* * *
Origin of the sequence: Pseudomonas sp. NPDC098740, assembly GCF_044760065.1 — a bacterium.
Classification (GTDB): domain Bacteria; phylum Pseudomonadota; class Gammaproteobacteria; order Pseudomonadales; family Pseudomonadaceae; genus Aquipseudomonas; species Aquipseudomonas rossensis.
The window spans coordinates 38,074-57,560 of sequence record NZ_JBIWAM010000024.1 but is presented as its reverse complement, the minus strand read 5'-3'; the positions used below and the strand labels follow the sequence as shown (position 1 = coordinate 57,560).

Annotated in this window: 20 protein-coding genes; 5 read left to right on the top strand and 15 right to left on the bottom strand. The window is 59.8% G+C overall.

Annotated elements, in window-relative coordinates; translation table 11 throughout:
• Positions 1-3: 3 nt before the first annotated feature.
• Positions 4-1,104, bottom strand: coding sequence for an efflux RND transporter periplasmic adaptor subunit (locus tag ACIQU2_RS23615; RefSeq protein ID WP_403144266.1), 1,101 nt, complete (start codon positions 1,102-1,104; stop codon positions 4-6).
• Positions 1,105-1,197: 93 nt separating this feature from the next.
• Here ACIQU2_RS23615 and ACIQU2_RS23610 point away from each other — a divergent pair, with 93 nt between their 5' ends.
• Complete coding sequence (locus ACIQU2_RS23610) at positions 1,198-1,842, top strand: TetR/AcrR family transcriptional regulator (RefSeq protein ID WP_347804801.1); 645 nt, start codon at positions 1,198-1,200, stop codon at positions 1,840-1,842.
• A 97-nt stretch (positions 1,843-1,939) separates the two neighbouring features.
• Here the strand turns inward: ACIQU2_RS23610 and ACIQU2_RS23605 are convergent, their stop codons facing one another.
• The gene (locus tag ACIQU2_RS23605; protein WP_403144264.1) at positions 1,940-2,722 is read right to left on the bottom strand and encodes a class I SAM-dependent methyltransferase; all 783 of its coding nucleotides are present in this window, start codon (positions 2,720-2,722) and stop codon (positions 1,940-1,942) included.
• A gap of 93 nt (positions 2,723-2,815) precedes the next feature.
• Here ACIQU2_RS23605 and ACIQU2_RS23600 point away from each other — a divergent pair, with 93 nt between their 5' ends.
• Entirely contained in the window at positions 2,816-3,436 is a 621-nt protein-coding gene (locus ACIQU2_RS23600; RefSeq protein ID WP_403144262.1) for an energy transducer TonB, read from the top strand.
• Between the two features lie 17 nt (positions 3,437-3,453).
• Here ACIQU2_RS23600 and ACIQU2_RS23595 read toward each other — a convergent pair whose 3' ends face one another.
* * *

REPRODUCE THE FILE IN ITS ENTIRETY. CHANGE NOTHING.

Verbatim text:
Origin of the sequence: Pseudomonas sp. NPDC098740, assembly GCF_044760065.1 — a bacterium.
Classification (GTDB): domain Bacteria; phylum Pseudomonadota; class Gammaproteobacteria; order Pseudomonadales; family Pseudomonadaceae; genus Aquipseudomonas; species Aquipseudomonas rossensis.
The window spans coordinates 38,074-57,560 of sequence record NZ_JBIWAM010000024.1 but is presented as its reverse complement, the minus strand read 5'-3'; the positions used below and the strand labels follow the sequence as shown (position 1 = coordinate 57,560).

Annotated in this window: 20 protein-coding genes; 5 read left to right on the top strand and 15 right to left on the bottom strand. The window is 59.8% G+C overall.

Annotated elements, in window-relative coordinates; translation table 11 throughout:
• Positions 1-3: 3 nt before the first annotated feature.
• Positions 4-1,104, bottom strand: coding sequence for an efflux RND transporter periplasmic adaptor subunit (locus tag ACIQU2_RS23615; RefSeq protein ID WP_403144266.1), 1,101 nt, complete (start codon positions 1,102-1,104; stop codon positions 4-6).
• Positions 1,105-1,197: 93 nt separating this feature from the next.
• Here ACIQU2_RS23615 and ACIQU2_RS23610 point away from each other — a divergent pair, with 93 nt between their 5' ends.
• Complete coding sequence (locus ACIQU2_RS23610) at positions 1,198-1,842, top strand: TetR/AcrR family transcriptional regulator (RefSeq protein ID WP_347804801.1); 645 nt, start codon at positions 1,198-1,200, stop codon at positions 1,840-1,842.
• A 97-nt stretch (positions 1,843-1,939) separates the two neighbouring features.
• Here the strand turns inward: ACIQU2_RS23610 and ACIQU2_RS23605 are convergent, their stop codons facing one another.
• The gene (locus tag ACIQU2_RS23605; protein WP_403144264.1) at positions 1,940-2,722 is read right to left on the bottom strand and encodes a class I SAM-dependent methyltransferase; all 783 of its coding nucleotides are present in this window, start codon (positions 2,720-2,722) and stop codon (positions 1,940-1,942) included.
• A gap of 93 nt (positions 2,723-2,815) precedes the next feature.
• Here ACIQU2_RS23605 and ACIQU2_RS23600 point away from each other — a divergent pair, with 93 nt between their 5' ends.
• Entirely contained in the window at positions 2,816-3,436 is a 621-nt protein-coding gene (locus ACIQU2_RS23600; RefSeq protein ID WP_403144262.1) for an energy transducer TonB, read from the top strand.
• Between the two features lie 17 nt (positions 3,437-3,453).
• Here ACIQU2_RS23600 and ACIQU2_RS23595 read toward each other — a convergent pair whose 3' ends face one another.